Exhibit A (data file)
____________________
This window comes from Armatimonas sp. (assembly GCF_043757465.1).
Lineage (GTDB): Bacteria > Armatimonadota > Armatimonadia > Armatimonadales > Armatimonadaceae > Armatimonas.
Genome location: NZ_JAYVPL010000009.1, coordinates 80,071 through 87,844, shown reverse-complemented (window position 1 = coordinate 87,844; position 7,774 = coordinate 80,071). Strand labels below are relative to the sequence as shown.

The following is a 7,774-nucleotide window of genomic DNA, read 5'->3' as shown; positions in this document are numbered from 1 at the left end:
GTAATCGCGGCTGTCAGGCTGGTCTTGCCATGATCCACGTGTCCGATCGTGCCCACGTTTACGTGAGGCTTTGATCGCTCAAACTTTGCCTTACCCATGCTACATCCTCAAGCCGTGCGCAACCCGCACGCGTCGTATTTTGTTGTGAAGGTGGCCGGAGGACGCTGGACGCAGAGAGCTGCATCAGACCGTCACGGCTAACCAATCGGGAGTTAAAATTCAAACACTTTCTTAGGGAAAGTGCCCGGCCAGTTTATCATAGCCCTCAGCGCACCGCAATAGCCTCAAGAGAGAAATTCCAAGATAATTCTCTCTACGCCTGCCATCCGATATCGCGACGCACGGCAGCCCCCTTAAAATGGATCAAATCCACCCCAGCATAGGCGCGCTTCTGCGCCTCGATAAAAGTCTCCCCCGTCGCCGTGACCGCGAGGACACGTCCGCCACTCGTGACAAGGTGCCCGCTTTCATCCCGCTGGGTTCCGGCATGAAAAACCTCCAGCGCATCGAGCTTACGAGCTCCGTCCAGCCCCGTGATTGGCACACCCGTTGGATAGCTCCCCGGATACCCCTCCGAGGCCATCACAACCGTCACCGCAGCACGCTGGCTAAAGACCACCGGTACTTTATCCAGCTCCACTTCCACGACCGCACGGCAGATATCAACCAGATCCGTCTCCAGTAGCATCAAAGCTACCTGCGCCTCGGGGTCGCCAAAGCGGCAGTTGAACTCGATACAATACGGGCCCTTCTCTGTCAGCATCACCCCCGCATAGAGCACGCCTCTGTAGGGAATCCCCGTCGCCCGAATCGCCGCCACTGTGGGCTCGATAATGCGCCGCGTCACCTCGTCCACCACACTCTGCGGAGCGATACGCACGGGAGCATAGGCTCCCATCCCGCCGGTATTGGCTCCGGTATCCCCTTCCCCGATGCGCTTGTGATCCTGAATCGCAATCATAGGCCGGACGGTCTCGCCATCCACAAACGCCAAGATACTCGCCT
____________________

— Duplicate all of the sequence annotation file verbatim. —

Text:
This window comes from Armatimonas sp. (assembly GCF_043757465.1).
Lineage (GTDB): Bacteria > Armatimonadota > Armatimonadia > Armatimonadales > Armatimonadaceae > Armatimonas.
Genome location: NZ_JAYVPL010000009.1, coordinates 80,071 through 87,844, shown reverse-complemented (window position 1 = coordinate 87,844; position 7,774 = coordinate 80,071). Strand labels below are relative to the sequence as shown.

The following is a 7,774-nucleotide window of genomic DNA, read 5'->3' as shown; positions in this document are numbered from 1 at the left end:
GTAATCGCGGCTGTCAGGCTGGTCTTGCCATGATCCACGTGTCCGATCGTGCCCACGTTTACGTGAGGCTTTGATCGCTCAAACTTTGCCTTACCCATGCTACATCCTCAAGCCGTGCGCAACCCGCACGCGTCGTATTTTGTTGTGAAGGTGGCCGGAGGACGCTGGACGCAGAGAGCTGCATCAGACCGTCACGGCTAACCAATCGGGAGTTAAAATTCAAACACTTTCTTAGGGAAAGTGCCCGGCCAGTTTATCATAGCCCTCAGCGCACCGCAATAGCCTCAAGAGAGAAATTCCAAGATAATTCTCTCTACGCCTGCCATCCGATATCGCGACGCACGGCAGCCCCCTTAAAATGGATCAAATCCACCCCAGCATAGGCGCGCTTCTGCGCCTCGATAAAAGTCTCCCCCGTCGCCGTGACCGCGAGGACACGTCCGCCACTCGTGACAAGGTGCCCGCTTTCATCCCGCTGGGTTCCGGCATGAAAAACCTCCAGCGCATCGAGCTTACGAGCTCCGTCCAGCCCCGTGATTGGCACACCCGTTGGATAGCTCCCCGGATACCCCTCCGAGGCCATCACAACCGTCACCGCAGCACGCTGGCTAAAGACCACCGGTACTTTATCCAGCTCCACTTCCACGACCGCACGGCAGATATCAACCAGATCCGTCTCCAGTAGCATCAAAGCTACCTGCGCCTCGGGGTCGCCAAAGCGGCAGTTGAACTCGATACAATACGGGCCCTTCTCTGTCAGCATCACCCCCGCATAGAGCACGCCTCTGTAGGGAATCCCCGTCGCCCGAATCGCCGCCACTGTGGGCTCGATAATGCGCCGCGTCACCTCGTCCACCACACTCTGCGGAGCGATACGCACGGGAGCATAGGCTCCCATCCCGCCGGTATTGGCTCCGGTATCCCCTTCCCCGATGCGCTTGTGATCCTGAATCGCAATCATAGGCCGGACGGTCTCGCCATCCACAAACGCCAAGATACTCGCCT